Sukhua- everything you need to know about this dried delicacy of Odisha.
Odia cuisine is known for its traditional fare. Be it the main courses or breakfast, Odia households like their food spreads to be elaborate and intrinsic. Pakhala, sukhua bhaja and tomato chakta, this combination is a Sunday-morning favourite on the breakfast table for many people from the state.
Sukhua is a colloquial word for dried fish in Odia. It’s a staple in most Odia households, favoured for its nutrition and decadent flavour. As most Odias are lovers of seafood, sukhua doesn’t disappoint their palate. This food item is available in abundance in numerous parts of the state and is fondly savoured by seafood lovers.
It is believed to have cured numerous health ailments for ages now. Even the ancient text Charak Samhita has sukhua mentioned in it for its antidotal properties and is known to help cure health issues like arthritis.
The dried delicacy zings with essential nutrients like Vitamin E, B9, fatty acids, calcium and essential protein. When it comes to varieties of the dried delicacy, the list is endless and Odias are all praises. Thanks to the state with a 482-km long seafood trail. My grandmother often states two varieties of this dried delicacy as the king and queen of the sukhua clan - khainga and ilish. Khainga is filled with a generous portion of flesh. The variety is used to make delicacies like besara or rai, as these preparations need to have a generous amount of flesh to soak the vibrant masala.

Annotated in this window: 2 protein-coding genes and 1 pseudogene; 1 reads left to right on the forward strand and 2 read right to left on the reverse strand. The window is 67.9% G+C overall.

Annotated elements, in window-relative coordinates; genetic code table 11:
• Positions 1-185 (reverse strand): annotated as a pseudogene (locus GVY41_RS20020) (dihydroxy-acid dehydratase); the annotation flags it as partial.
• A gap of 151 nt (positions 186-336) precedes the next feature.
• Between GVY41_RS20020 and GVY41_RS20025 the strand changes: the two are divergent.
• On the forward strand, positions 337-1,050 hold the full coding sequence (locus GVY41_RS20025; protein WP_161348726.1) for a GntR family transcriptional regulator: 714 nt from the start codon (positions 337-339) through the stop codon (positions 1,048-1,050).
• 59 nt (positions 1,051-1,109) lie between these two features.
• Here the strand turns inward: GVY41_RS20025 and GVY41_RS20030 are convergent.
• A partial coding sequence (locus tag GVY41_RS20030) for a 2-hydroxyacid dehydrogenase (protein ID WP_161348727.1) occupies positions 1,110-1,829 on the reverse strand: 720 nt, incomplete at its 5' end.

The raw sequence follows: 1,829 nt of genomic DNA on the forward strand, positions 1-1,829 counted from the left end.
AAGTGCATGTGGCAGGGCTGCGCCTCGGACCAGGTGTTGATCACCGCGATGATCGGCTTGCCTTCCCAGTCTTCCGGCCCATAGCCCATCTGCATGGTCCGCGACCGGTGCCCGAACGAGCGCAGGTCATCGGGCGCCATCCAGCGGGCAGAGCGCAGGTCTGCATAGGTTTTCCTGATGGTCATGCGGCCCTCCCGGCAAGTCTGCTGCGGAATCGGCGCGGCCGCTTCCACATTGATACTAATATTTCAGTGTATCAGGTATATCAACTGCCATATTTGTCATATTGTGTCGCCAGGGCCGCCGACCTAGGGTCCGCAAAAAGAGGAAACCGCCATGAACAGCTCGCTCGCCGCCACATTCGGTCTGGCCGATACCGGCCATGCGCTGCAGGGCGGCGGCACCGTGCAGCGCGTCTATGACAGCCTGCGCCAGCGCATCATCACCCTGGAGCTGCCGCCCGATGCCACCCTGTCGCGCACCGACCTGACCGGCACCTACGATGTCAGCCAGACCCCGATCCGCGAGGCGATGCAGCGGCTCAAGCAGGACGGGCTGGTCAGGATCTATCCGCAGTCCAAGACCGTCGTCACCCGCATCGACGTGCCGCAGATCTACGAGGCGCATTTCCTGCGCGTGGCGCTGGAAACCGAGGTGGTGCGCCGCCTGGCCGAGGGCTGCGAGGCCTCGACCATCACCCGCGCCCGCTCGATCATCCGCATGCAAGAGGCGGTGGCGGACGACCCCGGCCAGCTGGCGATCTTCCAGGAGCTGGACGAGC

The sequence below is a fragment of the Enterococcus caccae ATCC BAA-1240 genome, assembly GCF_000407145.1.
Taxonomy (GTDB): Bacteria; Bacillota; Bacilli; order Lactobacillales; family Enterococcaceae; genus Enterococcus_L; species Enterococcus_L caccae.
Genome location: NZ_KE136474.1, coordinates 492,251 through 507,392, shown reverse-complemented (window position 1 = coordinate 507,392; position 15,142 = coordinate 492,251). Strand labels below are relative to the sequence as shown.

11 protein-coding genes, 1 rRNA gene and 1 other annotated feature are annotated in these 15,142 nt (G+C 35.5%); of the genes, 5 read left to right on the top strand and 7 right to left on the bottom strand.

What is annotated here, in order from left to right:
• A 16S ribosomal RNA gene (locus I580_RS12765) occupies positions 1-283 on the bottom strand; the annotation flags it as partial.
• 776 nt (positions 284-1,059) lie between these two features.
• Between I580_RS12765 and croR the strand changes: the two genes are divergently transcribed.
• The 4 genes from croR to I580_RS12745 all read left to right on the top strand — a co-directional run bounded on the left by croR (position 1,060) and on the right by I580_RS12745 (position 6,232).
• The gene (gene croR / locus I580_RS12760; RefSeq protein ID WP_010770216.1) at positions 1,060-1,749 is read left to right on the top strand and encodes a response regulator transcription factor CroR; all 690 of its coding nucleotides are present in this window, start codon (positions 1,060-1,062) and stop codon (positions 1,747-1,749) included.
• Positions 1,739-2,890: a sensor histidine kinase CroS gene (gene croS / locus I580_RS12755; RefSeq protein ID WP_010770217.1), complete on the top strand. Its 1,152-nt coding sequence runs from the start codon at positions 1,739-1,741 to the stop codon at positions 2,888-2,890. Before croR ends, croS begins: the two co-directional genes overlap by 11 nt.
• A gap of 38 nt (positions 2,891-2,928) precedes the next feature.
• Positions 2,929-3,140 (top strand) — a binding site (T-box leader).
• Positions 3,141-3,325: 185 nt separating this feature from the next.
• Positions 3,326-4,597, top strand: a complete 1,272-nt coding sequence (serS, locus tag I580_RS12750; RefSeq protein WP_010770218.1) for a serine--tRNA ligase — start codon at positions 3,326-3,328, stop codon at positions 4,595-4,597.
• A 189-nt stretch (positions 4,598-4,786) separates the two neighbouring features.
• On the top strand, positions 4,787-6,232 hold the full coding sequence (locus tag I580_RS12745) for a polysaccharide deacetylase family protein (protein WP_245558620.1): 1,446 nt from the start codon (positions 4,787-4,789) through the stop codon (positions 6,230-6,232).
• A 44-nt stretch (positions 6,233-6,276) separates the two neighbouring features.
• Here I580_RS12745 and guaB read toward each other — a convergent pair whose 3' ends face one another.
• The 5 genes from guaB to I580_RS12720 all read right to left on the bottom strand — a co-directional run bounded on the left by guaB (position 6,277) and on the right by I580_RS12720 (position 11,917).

On the other hand, the queen of the sukhua clan, Ilish, usually comes from the shores of Puri, Ganjam and Chandbali. My favourite varieties include pomfret, pohala and tuari that my mother makes into a delicious tarkari or patrapoda. My family indulges heartily in two popular varieties of sukhua - kharpania and karanda. Both these varieties are made into a variety of dishes - chhecha and pagaw being two of my favourites. These dishes are simple to make - the former being made by pounding roasted sukhua with mustard oil, lime juice, onions, garlic cloves and green chillies and the latter being prepared much like chhecha but with the addition of mustard oil and ambula.
If we go back in time to trace the history of sukhua making, there are two probable reasons - one, preservation of the surplus catch to satisfy the cravings during times when the yield falls and two, it provided trade opportunities for two people for whom buying and selling fresh fish is still a luxury. To date, the process of making sukhua is traditional which begins with washing the fish and later drying it in the sun. The fish are covered in a mesh to prevent the skin from burning. The process of sukhua making is not just about washing and drying but also selecting the varieties.
Most sukhua varieties are usually small fish varieties chosen from the sea. The seawater already has enough salt content for the fishes to dry on their own. However, when it comes to fish of bigger varieties, they are usually soaked in saltwater after which their bellies are cut and filled with sea salt to fasten the curing process. While the smaller varieties are dried over a mat laid on the ground, the bigger varieties are hung on bamboo to help draw the moisture quickly.
The sukhua usually take about a week to be ready while the smaller varieties take about three to five days. The month of October as the sunlight is moderate for the process. This is why most Odias feast on sukhua during winters.
Most Odia seafood lovers are die-hard fans of sukhua and cannot imagine a complete pakhala meal without it. If you ever get a chance to visit the state, do not forget to try the delicacy.